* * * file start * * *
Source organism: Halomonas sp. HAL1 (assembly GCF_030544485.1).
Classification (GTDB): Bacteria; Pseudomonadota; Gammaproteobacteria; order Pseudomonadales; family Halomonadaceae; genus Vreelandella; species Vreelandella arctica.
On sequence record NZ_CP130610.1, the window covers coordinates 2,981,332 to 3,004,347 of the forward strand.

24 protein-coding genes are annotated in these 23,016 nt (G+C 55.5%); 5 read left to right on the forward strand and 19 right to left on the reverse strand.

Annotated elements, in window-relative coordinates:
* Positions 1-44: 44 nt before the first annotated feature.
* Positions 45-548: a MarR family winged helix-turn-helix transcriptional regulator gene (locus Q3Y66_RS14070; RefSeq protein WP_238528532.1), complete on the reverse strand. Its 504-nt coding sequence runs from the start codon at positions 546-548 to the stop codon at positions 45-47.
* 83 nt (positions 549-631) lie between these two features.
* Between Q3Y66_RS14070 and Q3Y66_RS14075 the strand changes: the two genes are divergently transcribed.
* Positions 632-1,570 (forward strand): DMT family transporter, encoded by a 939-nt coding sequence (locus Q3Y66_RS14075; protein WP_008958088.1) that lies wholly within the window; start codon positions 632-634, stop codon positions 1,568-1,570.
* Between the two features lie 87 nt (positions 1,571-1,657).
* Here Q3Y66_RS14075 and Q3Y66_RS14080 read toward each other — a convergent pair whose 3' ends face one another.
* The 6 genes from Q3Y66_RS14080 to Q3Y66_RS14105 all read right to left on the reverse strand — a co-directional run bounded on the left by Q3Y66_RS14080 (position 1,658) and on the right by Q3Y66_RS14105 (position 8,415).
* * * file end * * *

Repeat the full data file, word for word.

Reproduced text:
Source organism: Halomonas sp. HAL1 (assembly GCF_030544485.1).
Classification (GTDB): Bacteria; Pseudomonadota; Gammaproteobacteria; order Pseudomonadales; family Halomonadaceae; genus Vreelandella; species Vreelandella arctica.
On sequence record NZ_CP130610.1, the window covers coordinates 2,981,332 to 3,004,347 of the forward strand.

24 protein-coding genes are annotated in these 23,016 nt (G+C 55.5%); 5 read left to right on the forward strand and 19 right to left on the reverse strand.

Annotated elements, in window-relative coordinates:
* Positions 1-44: 44 nt before the first annotated feature.
* Positions 45-548: a MarR family winged helix-turn-helix transcriptional regulator gene (locus Q3Y66_RS14070; RefSeq protein WP_238528532.1), complete on the reverse strand. Its 504-nt coding sequence runs from the start codon at positions 546-548 to the stop codon at positions 45-47.
* 83 nt (positions 549-631) lie between these two features.
* Between Q3Y66_RS14070 and Q3Y66_RS14075 the strand changes: the two genes are divergently transcribed.
* Positions 632-1,570 (forward strand): DMT family transporter, encoded by a 939-nt coding sequence (locus Q3Y66_RS14075; protein WP_008958088.1) that lies wholly within the window; start codon positions 632-634, stop codon positions 1,568-1,570.
* Between the two features lie 87 nt (positions 1,571-1,657).
* Here Q3Y66_RS14075 and Q3Y66_RS14080 read toward each other — a convergent pair whose 3' ends face one another.
* The 6 genes from Q3Y66_RS14080 to Q3Y66_RS14105 all read right to left on the reverse strand — a co-directional run bounded on the left by Q3Y66_RS14080 (position 1,658) and on the right by Q3Y66_RS14105 (position 8,415).